Saturday, July 31, 2010

Sunday's Child by Tom E. Lewis

Once upon a time, there was the United States Coast Guard and there was Life Saving Stations. In 1915, the two parties combined. One of those Life Saving Stations was manned by an all African American crew. Those guys went above and beyond the call of duty. The location was Pea Island. (North Carolina) This book is not specifically about any of those guys in particular, but loosely based on the circumstances. It is about an all African American crew and one girl, raised by the seven men.

Life Saving Station, Pea Island 1917

The cook got a girl pregnant. The girl died giving birth. The result is Sunday. Sunday grows up a tomboy, runs naked thru the waves, mans her own fishing boat, and has spunk to spare. She becomes a "healer" of sorts and a midwife. She makes both good and bad choices. I applauded when she shot a man in gonads to pay him back for raping her, but I shook my head in dismay when she began harboring German POW. This is during World War II, mind you... Also, this story takes place in the 1940s, not the early 1800s, I would think one would have been required to report the finding of two dead soldier's bodies...?

It's a good story full of characters readers won't quickly forget. I love the fact that this is little known piece of history. I never knew about these Life Saving guys till I found this book and I enjoyed the look at what their lives were like and the feats they accomplished. The World War II stuff with surprise submarines popping up and gold bars being burried is another bonus.

The only reason, I don't give this book a five is it felt rather rushed. Sometimes from one paragraph to another, three months would pass. This is one of those rare novels I think could have been longer and gave us even more detail about Sunday's thoughts and feelings and life.

Actual fact for those that are interested:

Captain Richard Etheridge became the first African-American to command a Life-Saving station when the Service appointed him as the keeper of the Pea Island Life-Saving Station in North Carolina in 1880. The Revenue Cutter Service officer who recommended his appointment, First Lieutenant Charles F. Shoemaker, noted that Etheridge was "one of the best surfmen on this part of the coast of North Carolina." Soon after Etheridge's appointment, the station burned down. Determined to execute his duties with expert commitment, Etheridge supervised the construction of a new station on the original site. He also developed rigorous lifesaving drills that enabled his crew to tackle all lifesaving tasks. His station earned the reputation of "one of the tautest on the Carolina Coast," with its keeper well-known as one of the most courageous and ingenious lifesavers in the Service.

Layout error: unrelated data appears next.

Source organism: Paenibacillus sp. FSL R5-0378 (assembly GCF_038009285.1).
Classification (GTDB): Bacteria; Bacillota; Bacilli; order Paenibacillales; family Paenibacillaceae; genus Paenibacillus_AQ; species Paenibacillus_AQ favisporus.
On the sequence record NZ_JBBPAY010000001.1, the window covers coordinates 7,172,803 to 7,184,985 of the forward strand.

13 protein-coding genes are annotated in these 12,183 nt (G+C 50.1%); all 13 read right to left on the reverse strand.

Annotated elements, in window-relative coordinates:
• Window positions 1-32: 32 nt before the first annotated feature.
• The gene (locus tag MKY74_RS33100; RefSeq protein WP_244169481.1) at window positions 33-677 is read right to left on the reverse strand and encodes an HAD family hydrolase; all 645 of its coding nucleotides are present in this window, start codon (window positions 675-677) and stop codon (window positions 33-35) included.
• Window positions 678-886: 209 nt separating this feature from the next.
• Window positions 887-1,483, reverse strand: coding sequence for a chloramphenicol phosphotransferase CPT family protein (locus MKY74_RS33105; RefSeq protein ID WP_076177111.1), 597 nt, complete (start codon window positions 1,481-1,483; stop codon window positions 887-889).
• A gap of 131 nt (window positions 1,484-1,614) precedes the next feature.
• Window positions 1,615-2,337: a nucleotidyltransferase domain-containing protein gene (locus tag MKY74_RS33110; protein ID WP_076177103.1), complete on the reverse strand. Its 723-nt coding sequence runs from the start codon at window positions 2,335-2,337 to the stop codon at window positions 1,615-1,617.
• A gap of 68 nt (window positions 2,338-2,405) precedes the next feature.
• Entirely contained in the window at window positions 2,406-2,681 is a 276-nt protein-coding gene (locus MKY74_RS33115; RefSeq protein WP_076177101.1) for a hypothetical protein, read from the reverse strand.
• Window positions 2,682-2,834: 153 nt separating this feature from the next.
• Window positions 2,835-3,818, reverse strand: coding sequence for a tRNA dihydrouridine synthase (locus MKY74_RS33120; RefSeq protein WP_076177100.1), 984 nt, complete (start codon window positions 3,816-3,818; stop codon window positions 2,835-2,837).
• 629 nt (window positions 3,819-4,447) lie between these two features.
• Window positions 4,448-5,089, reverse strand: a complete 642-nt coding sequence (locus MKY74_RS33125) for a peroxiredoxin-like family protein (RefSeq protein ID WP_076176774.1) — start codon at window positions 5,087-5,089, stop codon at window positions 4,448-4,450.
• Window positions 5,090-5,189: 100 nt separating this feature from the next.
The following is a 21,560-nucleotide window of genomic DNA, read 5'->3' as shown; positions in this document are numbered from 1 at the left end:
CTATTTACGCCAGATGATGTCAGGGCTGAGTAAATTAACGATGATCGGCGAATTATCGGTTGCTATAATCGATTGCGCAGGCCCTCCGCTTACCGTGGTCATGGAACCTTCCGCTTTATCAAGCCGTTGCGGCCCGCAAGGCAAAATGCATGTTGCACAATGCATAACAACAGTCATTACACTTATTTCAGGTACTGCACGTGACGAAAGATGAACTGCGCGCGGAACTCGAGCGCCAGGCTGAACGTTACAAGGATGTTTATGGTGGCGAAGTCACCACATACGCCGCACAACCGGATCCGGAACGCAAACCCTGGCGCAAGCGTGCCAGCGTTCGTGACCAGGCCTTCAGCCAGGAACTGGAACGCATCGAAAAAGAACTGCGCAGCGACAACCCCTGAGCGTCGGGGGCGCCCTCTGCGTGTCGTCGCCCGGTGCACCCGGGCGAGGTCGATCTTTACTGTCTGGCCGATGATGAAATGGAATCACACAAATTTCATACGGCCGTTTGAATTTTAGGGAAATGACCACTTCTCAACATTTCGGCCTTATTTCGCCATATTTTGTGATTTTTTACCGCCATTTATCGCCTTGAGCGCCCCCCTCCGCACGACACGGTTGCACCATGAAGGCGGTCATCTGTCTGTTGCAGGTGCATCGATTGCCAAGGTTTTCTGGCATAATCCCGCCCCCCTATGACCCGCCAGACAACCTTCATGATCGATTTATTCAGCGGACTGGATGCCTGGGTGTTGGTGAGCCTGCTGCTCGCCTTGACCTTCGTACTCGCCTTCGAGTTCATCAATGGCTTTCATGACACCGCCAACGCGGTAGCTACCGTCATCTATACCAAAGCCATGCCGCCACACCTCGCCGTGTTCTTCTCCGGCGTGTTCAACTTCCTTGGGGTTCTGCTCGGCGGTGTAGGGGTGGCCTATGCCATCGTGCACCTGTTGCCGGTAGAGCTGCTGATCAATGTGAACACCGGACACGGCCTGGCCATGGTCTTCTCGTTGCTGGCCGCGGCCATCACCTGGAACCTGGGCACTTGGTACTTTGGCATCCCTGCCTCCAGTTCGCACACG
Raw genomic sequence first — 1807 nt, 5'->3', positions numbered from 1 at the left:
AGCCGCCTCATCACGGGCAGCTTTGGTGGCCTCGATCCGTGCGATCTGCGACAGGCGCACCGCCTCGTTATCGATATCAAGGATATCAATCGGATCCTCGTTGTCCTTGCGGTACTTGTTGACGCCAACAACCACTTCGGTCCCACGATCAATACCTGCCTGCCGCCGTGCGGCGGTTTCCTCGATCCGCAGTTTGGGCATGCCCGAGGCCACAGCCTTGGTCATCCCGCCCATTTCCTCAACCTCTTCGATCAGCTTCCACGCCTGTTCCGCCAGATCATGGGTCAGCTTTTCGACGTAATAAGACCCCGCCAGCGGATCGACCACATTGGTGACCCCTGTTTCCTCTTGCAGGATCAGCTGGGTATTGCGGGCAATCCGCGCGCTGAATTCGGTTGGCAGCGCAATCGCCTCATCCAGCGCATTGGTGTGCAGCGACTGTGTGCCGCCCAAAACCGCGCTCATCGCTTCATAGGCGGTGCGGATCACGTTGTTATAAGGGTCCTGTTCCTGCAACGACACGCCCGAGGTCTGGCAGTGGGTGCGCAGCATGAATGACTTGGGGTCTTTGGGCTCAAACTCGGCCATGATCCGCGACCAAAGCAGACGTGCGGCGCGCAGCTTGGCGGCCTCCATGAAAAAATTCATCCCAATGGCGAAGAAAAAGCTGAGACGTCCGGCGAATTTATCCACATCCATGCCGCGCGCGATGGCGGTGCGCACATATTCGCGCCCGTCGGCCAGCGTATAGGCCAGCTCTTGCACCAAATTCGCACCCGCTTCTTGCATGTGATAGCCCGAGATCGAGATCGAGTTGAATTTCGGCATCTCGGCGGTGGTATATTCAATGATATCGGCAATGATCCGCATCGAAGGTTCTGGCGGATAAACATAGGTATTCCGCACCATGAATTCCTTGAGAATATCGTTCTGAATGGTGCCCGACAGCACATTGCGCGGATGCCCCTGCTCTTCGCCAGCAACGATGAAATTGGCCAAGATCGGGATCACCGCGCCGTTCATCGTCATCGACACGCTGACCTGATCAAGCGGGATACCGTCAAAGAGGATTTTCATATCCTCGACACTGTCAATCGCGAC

The only all African American surf station crew in the U.S. Coast Guard in 1928. Reading left to right, they are: Chief Boatswain's Mate George E. Pruden, in charge; Cleon C. Tillett, B.M.1c.; Maxie M. Berry, Lonnie C. Gary [sic; Gray], Norphlet P. Meekins, John A. Mackey and Maloyd L. Scarborough." Photo published in the U. S. Coast Guard magazine, Volume 2, No. 2, December, 1928, p. 24.

This information and pictures were found on the following website and worth a look see:

Pea Island today is a wildlife refuge and due to hurricanes and land changing is no longer a separate island.

I bought this book on Amazon.

Sunday, July 25, 2010

Memoir: Kicking Up Dirt: A True Story of Determination, Deafness, and Daring by Ashley Fiolek and Caroline Ryder

Kicking Up Dirt: A True Story of Determination, Deafness, and Daring

There's a woman in motocross. She's only 5'2 but can handle a 250cc dirt bike, is the first woman to be on a factory team, and she's deaf. She's not even old enough to drink but is handed champagne in the victory's circle to poor on her team. Her name is Ashley Fiolek, pronounced "Fy-lek, not Fee-oh-lek."

Before she was three years of age, doctors branded her "mildly retarded" and "lazy" and said her parents should stop spoiling her. Well, this chick is far from stupid. She just couldn't hear. (She was born deaf possibly due to her mother coming in contact with the German measles while pregnant.) That didn't stop her from achieving her goal and her dreams to become a pro motocross racer.